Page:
If, however, the referrer in question was sending good-quality visitors, then it might well be worth reaching out to them. You might be able to persuade them to reinstate the link – either as a favour, or even by updating and refreshing the content in question. If all else fails, they may even be open to paid advertising on their website. But as a general rule, where there is one site that can generate high-quality clicks, other options tend to be available. You just have to find them.
Resolving the issues: a drop in organic traffic.
If the fall in traffic is mainly caused by a drop in organic visitors, then the above steps should have helped you get a more precise idea of the specific causes.
If the fall occurred on a precise date, then it may be down to an update by Google, something that happened on your server, or something that your competition have done.
Never forget that SEO listings are intensely competitive, so a drop in your rankings may be solely down to your competition getting better at SEO! It may have nothing at all to do with anything that you did.
If, on the other hand, the fall in organic traffic happened gradually over time, then it’s more likely to be that you’re simply not keeping on top of SEO, as opposed to doing any one thing significantly badly!
Perhaps your content is getting stale, you’re not getting any new links, nothing’s changed for a while, or you still haven’t gotten round to optimising your site for mobile?
If you’re seeing a gradual trend and can’t work out why, then your Google Search Console is a good starting point.
Have a look at the Crawl Stats and Crawl Errors (under Crawl) to see whether Google appear interested in your site, and where they’re finding errors and causes for concern. Try to fix all of them.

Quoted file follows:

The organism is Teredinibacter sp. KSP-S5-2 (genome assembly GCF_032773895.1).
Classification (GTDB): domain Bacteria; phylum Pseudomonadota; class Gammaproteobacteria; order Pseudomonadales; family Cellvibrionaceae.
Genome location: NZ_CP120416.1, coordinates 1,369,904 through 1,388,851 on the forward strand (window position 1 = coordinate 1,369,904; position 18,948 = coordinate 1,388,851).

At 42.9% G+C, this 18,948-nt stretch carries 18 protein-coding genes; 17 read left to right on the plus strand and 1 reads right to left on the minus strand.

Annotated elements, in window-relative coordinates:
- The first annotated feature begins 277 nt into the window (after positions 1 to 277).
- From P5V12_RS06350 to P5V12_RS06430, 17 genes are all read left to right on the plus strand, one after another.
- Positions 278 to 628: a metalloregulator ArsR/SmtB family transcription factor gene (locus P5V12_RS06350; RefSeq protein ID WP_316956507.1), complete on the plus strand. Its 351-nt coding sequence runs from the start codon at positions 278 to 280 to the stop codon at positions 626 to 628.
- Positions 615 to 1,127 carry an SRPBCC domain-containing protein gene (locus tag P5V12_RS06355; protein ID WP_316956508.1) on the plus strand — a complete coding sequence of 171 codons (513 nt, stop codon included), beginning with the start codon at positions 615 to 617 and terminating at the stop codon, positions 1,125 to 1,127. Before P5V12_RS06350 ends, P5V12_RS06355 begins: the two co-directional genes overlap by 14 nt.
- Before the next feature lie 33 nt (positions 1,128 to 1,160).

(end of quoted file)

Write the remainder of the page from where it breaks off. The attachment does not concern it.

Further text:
And go to HTML Improvements under Search Appearance to see if there are specific issues that need to be fixed. If there are, fix them. This section of Google Search Console should look like this:
Make sure that the Manual Actions section (under Search Traffic) doesn’t contain any warnings, and it’s worth checking the Links to Your Site as well, to make sure that nothing looks too suspicious.
If you want to dig further into your links, ahrefs offer an excellent tool for spotting patterns and trends, and even the free level of access should help you at least identify whether you’re onto something.
If the number of referring pages looks like this example, you may have a problem:
It’s also worth checking that the issue isn’t just down to a small number of keywords.
In Search Analytics (under Search Traffic), you can change the Dates option to compare date ranges. Does anything jump out there?
Whether you choose to fix these problems yourself or have someone do it for you, don’t let your SEO issues fester on their own. The sooner they’re dealt with, the sooner you can start to recover.